Of course, it is also worth remembering the controversy involving Labor for abandoning Quad in 2008, during Kevin Rudd’s government. But these were very particular circumstances, with Japan, Australia, and even India rehearsing a greater rapprochement with China – something that Barack Obama would later endorse in the United States, with his engagement strategy.

But now we are facing a very different world and, especially, a very different Indo-Pacific. In this context, Australia has not only revalidated the importance of the Quad, but has recently gone even further, with the signing last year of the controversial AUKUS. This is a military agreement between Australia, the U.K., and the U.S. to allow Australia to develop nuclear-powered submarines, which meant abandoning a project to buy conventional submarines from France. Labor will continue along these lines, despite some reservations expressed by Albanese while campaigning.

With respect to Australia’s relationship with the small Pacific Island countries, it is to be expected that Labor will develop a more proactive approach, maintaining the anti-China rhetoric but seeking to provide viable alternatives to China’s attractive cooperation and investment proposals. There, the issue of climate change, a major regional concern and high on Labor’s agenda, may be one of the main pillars of Australia’s foreign policy toward this subregion.

It is clear that, in order to woo and maintain regional alliances with these economically vulnerable countries, cooperation in defense and security matters is not enough. Kiribati’s recent exit from the Pacific Islands Forum is a clear example of this. Kiribati’s withdrawal was a major blow to Australia; at the same time, a scenario of division in the region clearly favors China’s interests.

Returning to the Quad, this forum enhances and benefits Australia’s strategic position in the region and, at the same time, helps Australia to strengthen its relationship with three powers that are also major trading partners. Australia also has a trilateral mechanism with the U.S. and Japan. From a broader perspective, there is no doubt that Australia, together with India, have been the two big winners of this new conceptualization of the Indo-Pacific to refer to this region, the most populated, dynamic, and economically relevant in the world today.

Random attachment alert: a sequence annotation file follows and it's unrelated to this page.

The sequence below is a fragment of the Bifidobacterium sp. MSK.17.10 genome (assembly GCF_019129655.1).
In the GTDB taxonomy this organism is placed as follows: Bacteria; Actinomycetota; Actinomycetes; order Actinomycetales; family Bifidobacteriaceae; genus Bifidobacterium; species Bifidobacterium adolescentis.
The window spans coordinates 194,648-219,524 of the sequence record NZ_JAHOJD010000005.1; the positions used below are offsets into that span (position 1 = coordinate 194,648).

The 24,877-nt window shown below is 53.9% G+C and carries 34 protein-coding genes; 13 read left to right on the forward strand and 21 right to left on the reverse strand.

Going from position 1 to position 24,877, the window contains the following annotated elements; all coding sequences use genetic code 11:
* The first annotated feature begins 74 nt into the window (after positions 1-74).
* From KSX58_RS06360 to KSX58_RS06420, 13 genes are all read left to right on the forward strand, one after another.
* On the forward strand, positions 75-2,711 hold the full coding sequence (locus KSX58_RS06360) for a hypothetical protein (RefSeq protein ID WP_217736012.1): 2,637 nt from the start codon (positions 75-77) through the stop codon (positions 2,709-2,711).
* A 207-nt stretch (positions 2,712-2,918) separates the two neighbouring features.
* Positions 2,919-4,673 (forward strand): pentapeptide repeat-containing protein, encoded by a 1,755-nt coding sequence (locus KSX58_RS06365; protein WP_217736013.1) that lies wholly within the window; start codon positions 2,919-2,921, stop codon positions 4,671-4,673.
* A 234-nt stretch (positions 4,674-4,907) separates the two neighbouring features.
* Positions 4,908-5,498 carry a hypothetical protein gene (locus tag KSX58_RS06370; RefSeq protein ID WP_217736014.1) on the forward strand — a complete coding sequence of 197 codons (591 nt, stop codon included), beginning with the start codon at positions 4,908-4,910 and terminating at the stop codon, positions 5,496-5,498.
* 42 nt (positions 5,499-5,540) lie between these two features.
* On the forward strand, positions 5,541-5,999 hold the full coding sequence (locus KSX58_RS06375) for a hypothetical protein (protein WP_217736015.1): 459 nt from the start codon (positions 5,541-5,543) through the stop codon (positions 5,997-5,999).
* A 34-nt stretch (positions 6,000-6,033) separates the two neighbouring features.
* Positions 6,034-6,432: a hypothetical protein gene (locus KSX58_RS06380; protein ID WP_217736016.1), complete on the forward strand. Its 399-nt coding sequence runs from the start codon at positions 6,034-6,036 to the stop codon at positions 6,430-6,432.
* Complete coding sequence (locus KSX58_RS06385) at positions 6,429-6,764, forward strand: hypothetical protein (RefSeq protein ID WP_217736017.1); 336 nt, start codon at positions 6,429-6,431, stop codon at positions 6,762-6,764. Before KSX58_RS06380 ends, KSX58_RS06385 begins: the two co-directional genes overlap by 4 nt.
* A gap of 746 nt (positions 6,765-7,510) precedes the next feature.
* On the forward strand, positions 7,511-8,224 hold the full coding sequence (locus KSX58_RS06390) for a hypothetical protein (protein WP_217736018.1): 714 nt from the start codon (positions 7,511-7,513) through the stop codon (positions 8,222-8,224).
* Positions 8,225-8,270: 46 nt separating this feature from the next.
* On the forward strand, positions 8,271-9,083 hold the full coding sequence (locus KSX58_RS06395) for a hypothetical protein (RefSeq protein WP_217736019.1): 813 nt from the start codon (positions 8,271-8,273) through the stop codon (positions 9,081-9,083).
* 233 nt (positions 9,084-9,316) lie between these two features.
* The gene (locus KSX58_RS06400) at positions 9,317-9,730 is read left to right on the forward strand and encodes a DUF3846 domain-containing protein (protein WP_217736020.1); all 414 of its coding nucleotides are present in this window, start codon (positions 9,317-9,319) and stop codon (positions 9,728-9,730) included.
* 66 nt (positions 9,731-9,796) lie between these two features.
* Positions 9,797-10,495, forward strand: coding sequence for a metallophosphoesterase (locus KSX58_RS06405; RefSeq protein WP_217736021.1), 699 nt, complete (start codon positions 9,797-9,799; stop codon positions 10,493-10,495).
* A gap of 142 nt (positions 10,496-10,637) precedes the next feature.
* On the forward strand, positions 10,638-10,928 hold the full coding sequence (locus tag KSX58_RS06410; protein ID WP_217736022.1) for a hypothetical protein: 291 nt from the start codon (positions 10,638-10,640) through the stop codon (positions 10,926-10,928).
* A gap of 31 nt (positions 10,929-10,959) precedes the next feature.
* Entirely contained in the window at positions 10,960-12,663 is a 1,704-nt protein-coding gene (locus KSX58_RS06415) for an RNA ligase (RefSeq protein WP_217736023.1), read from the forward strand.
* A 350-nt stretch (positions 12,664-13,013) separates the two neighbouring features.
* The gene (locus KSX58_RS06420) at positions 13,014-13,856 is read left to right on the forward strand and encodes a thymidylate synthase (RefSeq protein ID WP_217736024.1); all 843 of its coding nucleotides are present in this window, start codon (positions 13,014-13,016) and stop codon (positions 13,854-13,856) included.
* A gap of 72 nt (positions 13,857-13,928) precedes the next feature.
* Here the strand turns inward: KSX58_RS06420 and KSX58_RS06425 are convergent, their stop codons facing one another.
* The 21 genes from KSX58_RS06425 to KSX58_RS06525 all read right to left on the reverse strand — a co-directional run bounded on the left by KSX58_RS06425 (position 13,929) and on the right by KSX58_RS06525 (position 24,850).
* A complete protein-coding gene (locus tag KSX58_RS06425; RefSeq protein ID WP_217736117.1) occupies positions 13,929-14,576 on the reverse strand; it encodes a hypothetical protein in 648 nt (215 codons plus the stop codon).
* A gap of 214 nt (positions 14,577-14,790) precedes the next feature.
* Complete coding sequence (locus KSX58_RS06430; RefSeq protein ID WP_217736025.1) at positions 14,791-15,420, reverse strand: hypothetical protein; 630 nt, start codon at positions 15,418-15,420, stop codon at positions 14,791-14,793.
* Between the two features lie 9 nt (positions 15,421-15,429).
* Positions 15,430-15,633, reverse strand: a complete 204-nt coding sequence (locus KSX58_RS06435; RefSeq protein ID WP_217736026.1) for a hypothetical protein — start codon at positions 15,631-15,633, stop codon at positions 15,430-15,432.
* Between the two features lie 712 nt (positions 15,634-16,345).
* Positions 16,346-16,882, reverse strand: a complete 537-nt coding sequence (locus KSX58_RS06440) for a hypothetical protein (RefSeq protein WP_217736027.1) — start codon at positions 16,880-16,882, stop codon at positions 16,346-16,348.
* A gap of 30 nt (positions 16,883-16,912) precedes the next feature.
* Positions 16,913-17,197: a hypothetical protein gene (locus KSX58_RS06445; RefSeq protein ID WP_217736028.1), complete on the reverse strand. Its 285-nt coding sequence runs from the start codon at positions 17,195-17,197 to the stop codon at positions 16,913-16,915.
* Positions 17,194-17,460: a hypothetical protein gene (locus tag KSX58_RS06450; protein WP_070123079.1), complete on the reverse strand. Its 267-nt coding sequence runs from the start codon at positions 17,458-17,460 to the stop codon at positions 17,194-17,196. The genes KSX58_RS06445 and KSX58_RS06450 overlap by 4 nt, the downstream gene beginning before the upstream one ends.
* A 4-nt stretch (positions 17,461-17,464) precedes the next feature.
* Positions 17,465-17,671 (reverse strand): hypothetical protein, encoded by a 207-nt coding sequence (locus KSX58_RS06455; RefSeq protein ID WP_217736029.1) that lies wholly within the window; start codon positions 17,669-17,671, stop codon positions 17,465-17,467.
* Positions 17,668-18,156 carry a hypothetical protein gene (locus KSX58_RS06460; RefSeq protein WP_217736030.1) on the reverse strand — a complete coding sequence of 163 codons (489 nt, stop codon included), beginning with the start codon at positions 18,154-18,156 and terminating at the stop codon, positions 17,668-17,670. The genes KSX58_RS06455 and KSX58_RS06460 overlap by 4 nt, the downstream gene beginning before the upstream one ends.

Perhaps the main problem for Australia is the lack of clarity in the strategic agenda of Quad, which now seems exclusively subordinated to U.S. interests. How to reconcile relations with India – a democracy that is far removed from Western parameters and, moreover, a major military and economic ally of Russia – is another dilemma Albanese will have to solve.

One thing that plays very much in Australia’s favor is that Labor has historically understood China better and has deployed more pragmatic and intelligent diplomacy toward Beijing. Of course, for that same reason they have also been harshly criticized from the other side of the political aisle. The case of the current foreign minister, Penny Wong, is very interesting, with an outstanding background and Malay and Chinese family ancestry. Far from being a weakness, this greater cultural closeness and political sensitivity are clearly assets in this delicate context. It is also a reflection of Australia’s social composition in the 21st century.

To conclude, the new Labor government is facing a great opportunity to further deepen and leverage the benefits of belonging to alliances such as the Quad and AUKUS, beyond their limitations and the dilemmas they pose. At the same time, Albanese is in a position to be able to correct mistakes, both of past Labor administrations and of the outgoing Liberal government.

This article was first published in Spanish by ReporteAsia.